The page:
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Visit California launches new initiative highlighting Native American lands and culture | To The Point

The new initiative highlights cultural centers and natural areas to learn more about California’s many Native American tribes.

SACRAMENTO, Calif. — California, like many states across the U.S., is home to hundreds of Native American tribes. Each nation, tribe, and people have a vast history and bright culture.

According to Visit California, "California has the largest Native American population of any state and, according to the 2020 U.S. Census, approximately 1.4 million Californians identify as full or partially American Indian and Alaskan Native."

Visit California is looking to highlight the state’s 100+ tribes through a new initiative called "Visit Native California."

"What we're really trying to do is create a content hub that starts with our website for accessibility or one-stop shopping for visitors of all there is to do," said Caroline Beteta, president and CEO of Visit California. "We have 109 federally registered tribes in California, more than any other and there's so many experiences that visitors just don't realize that are part of our tribal heritage and culture that we want to bring forward for the first time ever."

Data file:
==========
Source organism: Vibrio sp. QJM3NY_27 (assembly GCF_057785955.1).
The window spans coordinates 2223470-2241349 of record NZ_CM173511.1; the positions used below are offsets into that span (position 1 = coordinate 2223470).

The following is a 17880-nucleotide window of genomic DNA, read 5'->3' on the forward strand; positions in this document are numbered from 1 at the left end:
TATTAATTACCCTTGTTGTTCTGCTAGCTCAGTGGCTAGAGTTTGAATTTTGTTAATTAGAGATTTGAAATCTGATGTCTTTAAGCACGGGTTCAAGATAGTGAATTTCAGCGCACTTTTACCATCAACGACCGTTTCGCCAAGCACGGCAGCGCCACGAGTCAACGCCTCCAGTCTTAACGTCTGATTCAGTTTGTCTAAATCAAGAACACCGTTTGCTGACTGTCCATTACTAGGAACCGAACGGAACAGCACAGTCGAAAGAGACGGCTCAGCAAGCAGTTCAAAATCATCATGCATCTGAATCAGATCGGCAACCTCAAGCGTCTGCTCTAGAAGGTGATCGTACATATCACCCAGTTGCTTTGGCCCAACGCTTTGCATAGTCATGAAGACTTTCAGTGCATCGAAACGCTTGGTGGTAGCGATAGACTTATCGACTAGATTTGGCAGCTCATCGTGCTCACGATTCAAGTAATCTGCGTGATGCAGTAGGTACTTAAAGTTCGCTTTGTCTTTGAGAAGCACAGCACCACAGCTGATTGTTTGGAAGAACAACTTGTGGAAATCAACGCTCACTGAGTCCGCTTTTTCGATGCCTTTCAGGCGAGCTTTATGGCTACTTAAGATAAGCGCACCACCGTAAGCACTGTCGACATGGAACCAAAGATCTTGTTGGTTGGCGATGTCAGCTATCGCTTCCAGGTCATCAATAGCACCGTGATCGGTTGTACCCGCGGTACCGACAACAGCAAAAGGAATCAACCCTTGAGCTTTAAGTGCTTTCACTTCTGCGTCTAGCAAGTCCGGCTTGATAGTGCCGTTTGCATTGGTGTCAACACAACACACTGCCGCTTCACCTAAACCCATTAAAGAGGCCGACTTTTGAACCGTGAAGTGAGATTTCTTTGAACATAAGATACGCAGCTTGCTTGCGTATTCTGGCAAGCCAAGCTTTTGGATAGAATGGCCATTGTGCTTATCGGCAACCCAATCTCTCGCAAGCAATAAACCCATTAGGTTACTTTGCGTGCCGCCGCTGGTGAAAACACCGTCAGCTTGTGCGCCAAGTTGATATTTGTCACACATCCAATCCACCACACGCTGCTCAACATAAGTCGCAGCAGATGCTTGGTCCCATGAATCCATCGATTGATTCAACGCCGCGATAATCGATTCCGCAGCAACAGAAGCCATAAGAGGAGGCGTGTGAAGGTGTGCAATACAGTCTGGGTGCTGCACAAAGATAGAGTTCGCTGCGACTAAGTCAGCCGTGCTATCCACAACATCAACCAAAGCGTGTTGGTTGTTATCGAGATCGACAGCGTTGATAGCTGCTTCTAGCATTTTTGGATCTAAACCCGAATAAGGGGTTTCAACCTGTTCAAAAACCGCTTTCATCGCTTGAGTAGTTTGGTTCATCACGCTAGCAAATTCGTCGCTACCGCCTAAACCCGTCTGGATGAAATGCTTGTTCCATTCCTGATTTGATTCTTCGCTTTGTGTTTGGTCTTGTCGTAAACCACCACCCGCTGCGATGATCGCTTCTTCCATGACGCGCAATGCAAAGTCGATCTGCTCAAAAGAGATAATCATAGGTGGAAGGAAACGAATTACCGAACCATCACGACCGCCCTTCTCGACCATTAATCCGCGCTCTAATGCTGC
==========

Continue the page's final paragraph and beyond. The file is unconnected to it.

Visit Native California looks to show people visiting the state, and perhaps even locals, there is more beyond beautiful resorts and casinos on Native American land.

According to Visit California's website, the initiative highlights museums and cultural centers like the new cultural plaza being built in Palm Springs encompassing the rich culture of the Agua Caliente Band of Cahuilla Indians. 

It also pushes to make people aware of Mother Earth's beauty on Native lands by offering outdoor adventures, such as guided tours of the Klamath River -- the land belonging to the Yurok Tribe.

"What's most important in this initiative is that these tribal establishments are talking about educating and inspiring prospective visitors in their voice," said Beteta. "The chief of the Agua Caliente tribal nation said to me last week when we were launching this, 'This is so important to us because the opportunity to share with people around the world and communicate about our heritage actually preserves our heritage.'"

Currently, Visit California is doing the groundwork to gauge tribes' interest in being a part of the initiative. Then, if everything goes to plan, they hope to launch a content hub within the larger Visit California brand.

"While I'm talking about a content hub, contained within Visit California, that is the repository for us to coordinate all those resources," said Beteta.

She says although this initiative is just in its infancy, nothing is stopping people and visitors from getting out there and exploring Indian Country.

"These activities are here and happening today. Whether it's tasting freshly pressed olive oil from the Yocha Dehe tribe Séka Hills in Yolo County or visiting the Maidu Museum in Roseville, there's so many things that are happening right here in our area that they can partake in today," she said.

The content hub is expected to launch in early 2023. To learn more about Visit Native California, click here.

Watch: What I learned while riding in a sacred canoe | Bartell's Backroads

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